We sat at the long, live-edge wood dining table to enjoy the meal, and talk about food in San Miguel. “Our local farmers and producers are doing some amazing things,” Martinez said. “And the food scene has exploded.” His advice: For traditional, unfussy local food, go to the street carts and market vendors. “That’s where you’ll find me on my day off.”


San Miguel de Allende, the clamorous colonial town in the Sierra Madre mountains in central Mexico, was recently named “The Best City in the World” by Conde Nast magazine readers, and is fast becoming a world class tourist destination, known for its art, architecture, rich culture, and booming culinary scene. We went for all of that, but mostly for the food. And while you can find a variety of fine ethnic restaurants in town, we weren’t here to eat French food, or Italian, or Argentine. We wanted traditional Mexican dishes and local delicacies.

We took Martinez’s advice and returned to the market and sampled pozole, roasted corn, grilled chicken, and (fried pig skin) from a variety of vendors, elbow to elbow with local families. We drank fresh squeezed juices and smoothies from plastic bags (delicious), snacked on spicy garbanzo beans and jicama pops dusted with chili powder, and ate plates of paella, stuffed peppers, and roasted pork tacos.

Early one morning, we spotted a line snaking out the door of Lavanda Café (Calle Hernandez Macias 87, 52 415 152 1610; We’re glad we waited, and returned twice more for the cazuela, a tasty potato, mushroom, and cheese casserole topped with a fried egg and loaded with bacon; molletes with chorizo bacon and house-made, creamy guacamole; and eggs benedictinos with spinach, avocado, and bacon. We also returned a few times to Torta Mundo (Umaran 29, 52 415 121 1287) for piled-high tortas (Mexican sandwiches), topped with fresh vegetables.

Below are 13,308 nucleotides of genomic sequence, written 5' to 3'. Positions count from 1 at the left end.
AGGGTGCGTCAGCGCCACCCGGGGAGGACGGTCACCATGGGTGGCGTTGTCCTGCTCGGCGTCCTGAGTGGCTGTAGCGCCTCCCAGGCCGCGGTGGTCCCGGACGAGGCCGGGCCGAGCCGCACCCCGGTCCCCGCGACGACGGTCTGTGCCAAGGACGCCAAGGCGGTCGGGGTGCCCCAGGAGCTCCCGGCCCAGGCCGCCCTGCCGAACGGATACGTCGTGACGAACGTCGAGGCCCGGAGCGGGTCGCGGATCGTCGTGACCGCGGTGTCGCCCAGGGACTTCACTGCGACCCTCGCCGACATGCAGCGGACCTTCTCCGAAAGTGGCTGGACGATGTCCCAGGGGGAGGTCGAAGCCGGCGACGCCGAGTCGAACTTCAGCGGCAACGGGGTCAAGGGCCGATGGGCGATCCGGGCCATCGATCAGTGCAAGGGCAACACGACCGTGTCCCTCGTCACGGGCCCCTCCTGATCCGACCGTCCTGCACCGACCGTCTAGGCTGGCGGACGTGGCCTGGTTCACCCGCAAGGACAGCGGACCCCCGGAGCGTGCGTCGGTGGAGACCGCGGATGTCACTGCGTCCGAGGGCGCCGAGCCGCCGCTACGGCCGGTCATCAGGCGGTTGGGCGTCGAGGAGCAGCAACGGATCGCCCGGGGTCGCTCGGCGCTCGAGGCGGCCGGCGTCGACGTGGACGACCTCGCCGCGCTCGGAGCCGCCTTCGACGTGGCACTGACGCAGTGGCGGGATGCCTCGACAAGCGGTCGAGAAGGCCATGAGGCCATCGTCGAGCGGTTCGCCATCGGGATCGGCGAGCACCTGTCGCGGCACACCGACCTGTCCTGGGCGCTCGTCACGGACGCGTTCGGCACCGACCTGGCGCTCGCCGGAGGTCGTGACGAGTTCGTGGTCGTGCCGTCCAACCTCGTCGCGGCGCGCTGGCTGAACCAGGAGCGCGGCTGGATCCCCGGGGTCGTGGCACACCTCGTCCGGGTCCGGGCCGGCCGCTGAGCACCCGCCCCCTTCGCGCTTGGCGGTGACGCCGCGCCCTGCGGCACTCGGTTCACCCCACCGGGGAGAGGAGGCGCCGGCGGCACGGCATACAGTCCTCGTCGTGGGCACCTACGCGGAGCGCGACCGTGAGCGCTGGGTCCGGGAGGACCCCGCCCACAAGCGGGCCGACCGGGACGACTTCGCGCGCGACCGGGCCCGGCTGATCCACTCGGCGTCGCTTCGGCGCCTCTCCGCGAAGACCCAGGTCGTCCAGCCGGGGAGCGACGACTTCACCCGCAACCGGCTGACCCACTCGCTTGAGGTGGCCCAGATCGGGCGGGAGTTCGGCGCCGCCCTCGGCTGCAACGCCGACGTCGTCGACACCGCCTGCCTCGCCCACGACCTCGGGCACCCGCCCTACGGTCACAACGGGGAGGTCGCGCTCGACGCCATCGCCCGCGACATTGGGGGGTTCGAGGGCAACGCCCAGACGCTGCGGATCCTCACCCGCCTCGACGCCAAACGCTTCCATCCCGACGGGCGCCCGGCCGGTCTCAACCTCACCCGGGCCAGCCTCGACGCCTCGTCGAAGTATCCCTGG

Baja Fish Tacos (Mesones 11-B, 52 415 121 0950; was a favorite lunch spot. We grabbed a table on the outdoor deck and enjoyed fresh shrimp tacos, smoked marlin tortillas, octopus cooked in garlicky olive oil, and ceviche, washed down with a local craft beer. And the walk to Muro Cafe, outside of Centro in Barrio del Obraje (Calle San Gabriel 1, 52 415 152 6341; was worth every uphill step. The contemporary, upscale eatery specializes in regional Mexican cuisine prepared with modern flourish. The Chile Muro was worth the trek alone, a poblano pepper stuffed with zucchini, corn, and panela cheese topped with a sauce of hibiscus flower petals. Ditto for the gorditas, stuffed with beans, nopales, and cheese, and drizzled with a unique pico de gallo mixed with cactus pickle pear.

One of the real joys of dining in San Miguel is snagging a rooftop table. At El Pegaso (Corregidora 6, 52 415 152 1351;, we had spectacular views of La Parroquia, while dining on duck tacos and the wildly popular chiles en nogada.


Our last evening, we returned to Rosewood’s Luna Rooftop Tapas Bar, with one of the finest views in the city. The place was buzzing, but we snagged seats at the bar to watch the sunset, and enjoy Chef Martinez’s culinary creations once again: this time, rib eye tacos, red snapper ceviche, and grilled octopus with potatoes bravas. Deliciosa!

Rosewood San Miguel de Allende, Nemesio Diez 11, 52 415 152 9700; The resort offers a variety of immersive experiences, including cooking classes, vineyard visits and wine tastings, cheese tours and art workshops.

Diane Bair and Pamela Wright can be reached at